15 For in Christ Jesus neither circumcision nor uncircumcision avails anything, but a new creation.
16 And as many as walk according to this rule, peace and mercy be upon them, and upon the Israel of God.
17 From now on let no one trouble me, for I bear in my body the marks of the Lord Jesus.
• a mark of disgrace or infamy; a stain or reproach, as on one’s reputation.
• Medicine/Medical: a mental or physical mark that is characteristic of a defect or disease.
• marks resembling the wounds of the crucified body of Christ, said to be supernaturally impressed on the bodies of certain persons, esp. nuns, tertiaries, and monastics.
• Archaic: a mark made by a branding iron on the skin of a criminal or slave.
When I came across this passage last night from Paul’s letter to the Galatians, one phrase kept jumping out at me: “for I bear in my body the marks of the Lord Jesus.” At first, I thought as many might think, that Paul spoke of his many afflictions, the scars of his sufferings. Paul had been through an awful lot, and his troubles must certainly have taken a toll on his body. He’d been whipped and beaten, shipwrecked, bitten by a viper, chained and imprisoned for years at a time, and he had traveled on foot for most of his lifetime. And so, writing to the churches in Galatia from his prison in Rome, it would be easy to understand if Paul spoke of his scars as being marks much like those of our Savior.
“Marks” is the English translation for the Greek word στιγματα (“stigmata”), which is a word we’ve carried over into modern language. In contemporary religion, we usually think of stigmata as being specifically marks that are like the scars of Jesus–holes or wounds on one’s body like the scars of our Lord’s crucifixion. With that definition in mind, the first time I read this passage from Galatians, I thought perhaps Paul was likening his scars to those of our Lord Jesus. But “stigmata” is an ancient word and it has ancient meaning.
You see, “stigmata” did not originally mean a mark or scar from a wound. A stigma (singular of stigmata) was originally a brand or mark put upon a slave to indicate to whom they belonged. The word comes from a Greek word στιζω (“stizo”) which means to prick or pierce, usually done as a mark of ownership. When I learned this older definition, I went back and read that passage from Galatians again, and I remembered something our Lord had said:
“No servant can serve two masters; for either he will hate the one and love the other, or else he will be loyal to the one and despise the other. You cannot serve God and mammon.”
And that reminded me of another of Paul’s letters:
16 Do you not know that to whom you present yourselves slaves to obey, you are that one’s slaves whom you obey, whether of sin leading to death, or of obedience leading to righteousness?
17 But God be thanked that though you were slaves of sin, yet you obeyed from the heart that form of doctrine to which you were delivered.
18 And having been set free from sin, you became slaves of righteousness.
The “marks of the Lord Jesus” were more than just the scars on Paul’s body: they were the marks on his soul that signified to Whom his soul belonged. The stigma was his inward circumcision, the scar that designated him as set aside for God. Outward markings made no difference. He could have had a giant cross tattooed across his chest, or the name “Jesus” written on his forehead, but it wouldn’t make any difference if there were no mark on his heart that said “I am His.” The scars that Paul bore on his body were the outward mark of his inward faith, the stigmata of his being owned body and soul by the Lord Jesus.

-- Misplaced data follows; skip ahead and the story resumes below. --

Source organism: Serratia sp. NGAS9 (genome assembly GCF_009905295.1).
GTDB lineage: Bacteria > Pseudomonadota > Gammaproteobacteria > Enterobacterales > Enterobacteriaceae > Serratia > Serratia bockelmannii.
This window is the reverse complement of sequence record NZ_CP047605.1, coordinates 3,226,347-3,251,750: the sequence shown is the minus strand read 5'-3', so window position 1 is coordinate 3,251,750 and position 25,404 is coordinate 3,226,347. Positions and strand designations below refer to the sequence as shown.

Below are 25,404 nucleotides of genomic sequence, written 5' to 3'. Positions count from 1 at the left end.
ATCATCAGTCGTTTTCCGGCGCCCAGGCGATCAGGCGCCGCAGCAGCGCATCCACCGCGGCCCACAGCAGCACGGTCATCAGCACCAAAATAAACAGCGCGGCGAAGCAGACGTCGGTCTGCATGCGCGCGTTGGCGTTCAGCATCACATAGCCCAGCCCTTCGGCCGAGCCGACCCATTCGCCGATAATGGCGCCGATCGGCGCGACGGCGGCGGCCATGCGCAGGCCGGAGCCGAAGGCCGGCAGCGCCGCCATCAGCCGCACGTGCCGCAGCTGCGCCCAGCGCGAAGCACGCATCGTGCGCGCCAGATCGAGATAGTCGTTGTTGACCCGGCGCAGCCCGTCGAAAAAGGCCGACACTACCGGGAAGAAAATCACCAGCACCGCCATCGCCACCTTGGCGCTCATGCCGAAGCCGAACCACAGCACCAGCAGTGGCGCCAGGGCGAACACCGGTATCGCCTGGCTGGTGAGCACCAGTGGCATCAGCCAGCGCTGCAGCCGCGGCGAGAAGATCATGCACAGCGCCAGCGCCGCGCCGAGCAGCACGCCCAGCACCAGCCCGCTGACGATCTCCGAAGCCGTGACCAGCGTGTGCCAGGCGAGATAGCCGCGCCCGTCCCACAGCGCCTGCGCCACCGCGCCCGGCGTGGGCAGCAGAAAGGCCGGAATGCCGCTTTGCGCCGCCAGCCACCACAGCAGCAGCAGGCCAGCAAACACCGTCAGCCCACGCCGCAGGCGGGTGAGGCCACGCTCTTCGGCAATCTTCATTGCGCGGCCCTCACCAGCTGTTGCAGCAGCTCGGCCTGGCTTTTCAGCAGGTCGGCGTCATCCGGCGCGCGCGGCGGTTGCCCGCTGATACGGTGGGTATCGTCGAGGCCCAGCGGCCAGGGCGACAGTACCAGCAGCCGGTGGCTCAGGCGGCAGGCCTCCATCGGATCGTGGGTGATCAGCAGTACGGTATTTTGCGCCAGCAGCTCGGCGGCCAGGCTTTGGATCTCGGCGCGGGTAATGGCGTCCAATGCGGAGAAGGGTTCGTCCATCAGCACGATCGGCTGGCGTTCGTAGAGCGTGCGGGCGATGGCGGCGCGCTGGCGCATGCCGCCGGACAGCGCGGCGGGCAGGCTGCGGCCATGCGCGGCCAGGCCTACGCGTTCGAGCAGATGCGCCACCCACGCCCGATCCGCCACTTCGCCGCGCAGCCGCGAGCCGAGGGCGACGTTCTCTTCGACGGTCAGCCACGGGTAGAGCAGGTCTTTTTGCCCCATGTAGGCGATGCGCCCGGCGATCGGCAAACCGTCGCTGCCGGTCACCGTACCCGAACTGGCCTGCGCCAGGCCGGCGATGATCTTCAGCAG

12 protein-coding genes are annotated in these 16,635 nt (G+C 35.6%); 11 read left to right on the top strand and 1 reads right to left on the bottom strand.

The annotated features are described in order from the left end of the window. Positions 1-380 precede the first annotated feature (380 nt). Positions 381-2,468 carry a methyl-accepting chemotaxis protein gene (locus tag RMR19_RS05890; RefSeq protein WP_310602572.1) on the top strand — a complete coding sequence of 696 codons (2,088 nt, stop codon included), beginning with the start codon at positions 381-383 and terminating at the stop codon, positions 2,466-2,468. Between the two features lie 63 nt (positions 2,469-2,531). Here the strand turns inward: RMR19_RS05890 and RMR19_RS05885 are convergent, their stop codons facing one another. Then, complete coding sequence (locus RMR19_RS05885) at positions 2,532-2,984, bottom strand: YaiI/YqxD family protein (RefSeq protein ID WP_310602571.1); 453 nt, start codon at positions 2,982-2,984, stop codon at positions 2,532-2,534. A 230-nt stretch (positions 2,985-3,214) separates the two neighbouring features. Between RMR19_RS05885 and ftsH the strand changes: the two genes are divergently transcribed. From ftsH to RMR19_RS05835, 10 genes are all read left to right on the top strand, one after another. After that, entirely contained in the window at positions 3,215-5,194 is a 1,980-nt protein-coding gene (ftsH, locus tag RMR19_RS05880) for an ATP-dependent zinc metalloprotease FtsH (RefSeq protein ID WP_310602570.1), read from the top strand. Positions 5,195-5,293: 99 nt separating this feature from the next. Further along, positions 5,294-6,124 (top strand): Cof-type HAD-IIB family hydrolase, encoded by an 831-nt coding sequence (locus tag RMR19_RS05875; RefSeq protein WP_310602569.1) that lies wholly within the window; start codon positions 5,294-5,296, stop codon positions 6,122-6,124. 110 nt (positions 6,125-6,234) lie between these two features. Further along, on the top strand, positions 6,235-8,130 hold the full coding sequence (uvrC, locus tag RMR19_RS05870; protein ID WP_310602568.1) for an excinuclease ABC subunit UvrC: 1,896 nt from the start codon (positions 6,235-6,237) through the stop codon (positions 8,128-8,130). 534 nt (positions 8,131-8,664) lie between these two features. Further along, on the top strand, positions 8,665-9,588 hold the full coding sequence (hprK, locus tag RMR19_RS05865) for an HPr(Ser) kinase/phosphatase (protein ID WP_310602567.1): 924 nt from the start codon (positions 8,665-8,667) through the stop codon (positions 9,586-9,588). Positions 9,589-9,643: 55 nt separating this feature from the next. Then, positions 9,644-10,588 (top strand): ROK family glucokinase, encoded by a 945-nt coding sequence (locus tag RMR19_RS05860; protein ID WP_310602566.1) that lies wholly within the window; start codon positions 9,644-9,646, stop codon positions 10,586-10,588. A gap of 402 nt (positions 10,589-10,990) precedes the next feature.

Who is your master? To whom are you a slave? Whose mark do you bear on your body–if any mark at all?
The mystical stigmata that have been seen throughout history–the literal scars of Jesus appearing on believers–are something miraculous, and they show that God’s Spirit is present in that place. But isn’t His Spirit present in all believers? Are we “slaves to righteousness”? Do we bear on our hearts the mark of the Lord Jesus? And does our service to that Lord take us into places where we will acquire the physical scars that accompany persecution and oppression?
Paul gained the scars on his body through many trials and attacks, and yet they were nothing compared to his love for Jesus.
8 Yet indeed I also count all things loss for the excellence of the knowledge of Christ Jesus my Lord, for whom I have suffered the loss of all things, and count them as rubbish, that I may gain Christ
9 and be found in Him, not having my own righteousness, which is from the law, but that which is through faith in Christ, the righteousness which is from God by faith;
10 that I may know Him and the power of His resurrection, and the fellowship of His sufferings, being conformed to His death,
11 if, by any means, I may attain to the resurrection from the dead.
Therefore, let us be marked by our Lord Jesus. Let our service to our Savior be seen by all, and let there be no mistake about which Master we truly serve. Let our hearts be pierced by the gospel of Christ, an inward circumcision setting us apart, making us holy unto God. And having been saved by Jesus Christ and given the stigmata of His ownership, let us pursue the course the Father has set before us. Let us bear all things we must suffer for Christ’s sake and the sake of the gospel, so that the outward marks of our service may in some small way match the scars of the Lord by whose wounds we ourselves are healed.
Precious Lord Jesus, all praise be to You for bearing on Your body the pain and punishment for my sin. Mark me, Lord, as Yours alone. Let me serve You as a loyal servant, a slave to Your righteousness–a righteousness I can know only through faith, and that only by the grace of God. Master, let me be pierced by Your gospel, and let me serve you wherever You may lead. Amen.